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Today’s (December 7) Washington Post carries the following quote from the Senate Majority Leader Harry Reid’s remark on the back-and-forth debates of raising the debt ceiling in the congress as the Quote of the Day.

“What we have here is a case of Republicans here in the Senate once again not taking yes for an answer. Now the Republican leader objects to his own idea. So I guess we have a filibuster of his own bill."

I don’t think I’ve heard the phrase “Take yes,” though I say and hear “Say yes / no” pretty often.

I found “Take yes” by “googling” in the title of the book, “Why Great Leaders Don't Take Yes for an Answer: Managing for Conflict and Consensus” written by Michael A. Roberto, professor of Management at Bryant University and visiting associate professor of New York University.

From the context of Mr. Reid’s quote and the above title of a book, I guess “Take yes for an answer” means to make a resolute decision, or vote for Yes to go forward, but am not sure.

How does “Take yes” differ from the colloquial “Say yes”? Is it a popular word like “say yes / no,” or a political or management terminology?

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Note that the "not" is an integral part of this phrase. –  Marthaª Dec 7 '12 at 0:28
    
Given answers, I started to realize that ‘Take no for an answer” means not to expect or accept “Yes-answer” from others catering to, or compromisising with one’s own demand / resolution. –  Yoichi Oishi Dec 7 '12 at 1:06
    
correction:‘Take no for an answer” above should be read "Take yes for an answer." –  Yoichi Oishi Dec 7 '12 at 1:16
    
Taking (accepting) an answer is the opposite, complementary action to saying (giving) an answer. –  Kaz Dec 7 '12 at 3:16

4 Answers 4

The stock phrase “not take no for an answer” means to persevere in one’s purpose, undeterred by the refusal of others to cooperate. “Not take yes for an answer” is a humorous or rhetorical inversion.

So when Sen. Reid says the Republicans are “once again not taking yes for an answer” he is claiming that although he has agreed to what they have asked for —given them “yes” for an answer— they are continuing to find fault and create objections. They are, he suggests, persevering in their badly-masked purpose, to impede Democratic efforts to achieve compromise, and are undeterred by Sen. Reid’s expressed willingness to cooperate.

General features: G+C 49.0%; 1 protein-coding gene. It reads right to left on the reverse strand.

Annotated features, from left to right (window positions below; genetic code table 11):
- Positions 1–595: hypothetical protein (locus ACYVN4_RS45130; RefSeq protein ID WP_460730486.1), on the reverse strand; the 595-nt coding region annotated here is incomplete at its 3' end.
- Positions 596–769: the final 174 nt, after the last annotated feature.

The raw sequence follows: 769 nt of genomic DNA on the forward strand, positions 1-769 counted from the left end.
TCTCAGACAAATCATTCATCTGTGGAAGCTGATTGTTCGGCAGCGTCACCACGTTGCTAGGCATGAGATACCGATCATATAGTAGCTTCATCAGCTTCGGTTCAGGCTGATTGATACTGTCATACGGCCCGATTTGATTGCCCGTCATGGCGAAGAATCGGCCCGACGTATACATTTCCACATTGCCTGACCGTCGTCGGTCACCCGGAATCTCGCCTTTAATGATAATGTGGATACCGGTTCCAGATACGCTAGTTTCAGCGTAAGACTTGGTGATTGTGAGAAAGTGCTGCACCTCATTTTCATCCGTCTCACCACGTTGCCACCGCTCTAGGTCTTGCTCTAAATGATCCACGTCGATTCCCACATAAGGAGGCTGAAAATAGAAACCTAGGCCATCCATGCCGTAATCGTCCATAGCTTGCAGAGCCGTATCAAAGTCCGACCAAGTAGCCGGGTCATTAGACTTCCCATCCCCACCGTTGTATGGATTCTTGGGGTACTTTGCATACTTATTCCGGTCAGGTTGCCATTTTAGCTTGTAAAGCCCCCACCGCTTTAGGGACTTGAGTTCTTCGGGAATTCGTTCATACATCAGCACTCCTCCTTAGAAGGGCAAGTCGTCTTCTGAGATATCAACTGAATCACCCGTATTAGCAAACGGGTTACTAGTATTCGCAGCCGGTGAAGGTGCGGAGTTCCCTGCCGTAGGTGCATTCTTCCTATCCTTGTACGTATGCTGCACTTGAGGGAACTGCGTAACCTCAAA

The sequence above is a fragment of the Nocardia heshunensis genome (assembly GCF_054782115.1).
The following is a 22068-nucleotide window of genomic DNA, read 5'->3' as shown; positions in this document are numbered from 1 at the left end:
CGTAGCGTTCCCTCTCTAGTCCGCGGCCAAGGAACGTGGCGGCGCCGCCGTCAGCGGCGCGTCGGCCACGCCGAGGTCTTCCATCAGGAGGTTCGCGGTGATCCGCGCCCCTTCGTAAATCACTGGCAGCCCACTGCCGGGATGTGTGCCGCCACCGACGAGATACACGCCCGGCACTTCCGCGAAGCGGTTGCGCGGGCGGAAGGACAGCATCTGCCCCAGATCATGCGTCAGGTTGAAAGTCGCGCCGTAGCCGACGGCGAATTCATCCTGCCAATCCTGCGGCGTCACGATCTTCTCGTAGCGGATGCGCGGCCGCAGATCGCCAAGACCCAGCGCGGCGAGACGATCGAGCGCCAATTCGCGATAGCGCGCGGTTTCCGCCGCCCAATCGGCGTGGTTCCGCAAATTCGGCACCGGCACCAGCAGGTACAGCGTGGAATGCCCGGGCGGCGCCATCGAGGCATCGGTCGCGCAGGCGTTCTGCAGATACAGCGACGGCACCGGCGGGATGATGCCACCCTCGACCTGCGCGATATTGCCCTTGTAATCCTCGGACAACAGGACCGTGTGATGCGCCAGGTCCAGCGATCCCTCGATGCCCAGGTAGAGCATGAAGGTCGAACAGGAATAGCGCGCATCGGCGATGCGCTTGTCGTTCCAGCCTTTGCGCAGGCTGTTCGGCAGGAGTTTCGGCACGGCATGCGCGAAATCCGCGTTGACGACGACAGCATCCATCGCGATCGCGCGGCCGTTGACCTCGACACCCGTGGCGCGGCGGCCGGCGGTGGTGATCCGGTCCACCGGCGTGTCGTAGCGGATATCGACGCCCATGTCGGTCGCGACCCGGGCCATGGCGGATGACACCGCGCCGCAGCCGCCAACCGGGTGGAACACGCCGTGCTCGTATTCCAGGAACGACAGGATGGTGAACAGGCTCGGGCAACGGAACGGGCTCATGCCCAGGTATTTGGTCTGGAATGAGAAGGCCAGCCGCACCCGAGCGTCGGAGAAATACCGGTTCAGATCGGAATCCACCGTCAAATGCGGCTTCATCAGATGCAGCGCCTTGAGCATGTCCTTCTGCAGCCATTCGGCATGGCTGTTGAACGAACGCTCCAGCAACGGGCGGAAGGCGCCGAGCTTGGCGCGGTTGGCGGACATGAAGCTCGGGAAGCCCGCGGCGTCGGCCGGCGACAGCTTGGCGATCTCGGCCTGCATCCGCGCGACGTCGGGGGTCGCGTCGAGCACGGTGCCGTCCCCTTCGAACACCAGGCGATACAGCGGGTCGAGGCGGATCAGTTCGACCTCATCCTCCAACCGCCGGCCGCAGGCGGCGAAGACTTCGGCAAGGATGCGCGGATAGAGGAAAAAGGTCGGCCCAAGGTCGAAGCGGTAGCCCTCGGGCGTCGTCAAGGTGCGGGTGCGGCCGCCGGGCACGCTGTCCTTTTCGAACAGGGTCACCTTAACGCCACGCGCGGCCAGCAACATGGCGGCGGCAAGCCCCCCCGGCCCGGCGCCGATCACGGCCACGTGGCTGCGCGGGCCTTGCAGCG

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+1 goes to you for a nice explanation! –  RiMMER Dec 7 '12 at 0:08

The idiom is usually seen as

Don't take NO for an answer.

which means if you make someone an offer it is rejected you try to convince the person you made that offer to to change their mind and say yes.

What Mr. Reid is trying to imply by saying that the Republicans won't take Yes for an answer is that his party is willing to adopt the proposal offered up by the Republicans, but that the Republicans are now backtracking on their original offer and won't agree to honor it.

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"Take" in this case means "accept", so these are very different phrases.

If you don't take yes for an answer, you've asked a question, and you won't accept the answer if it's yes.

If you don't say yes for an answer, you only answer yes when asked something.

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Take yes and say yes are two completely different things.

When you say yes, you simply agree with something.

When you take yes for an answer, that means you accept someone else's saying yes. It's not you who is doing the saying. It's a completely different person.

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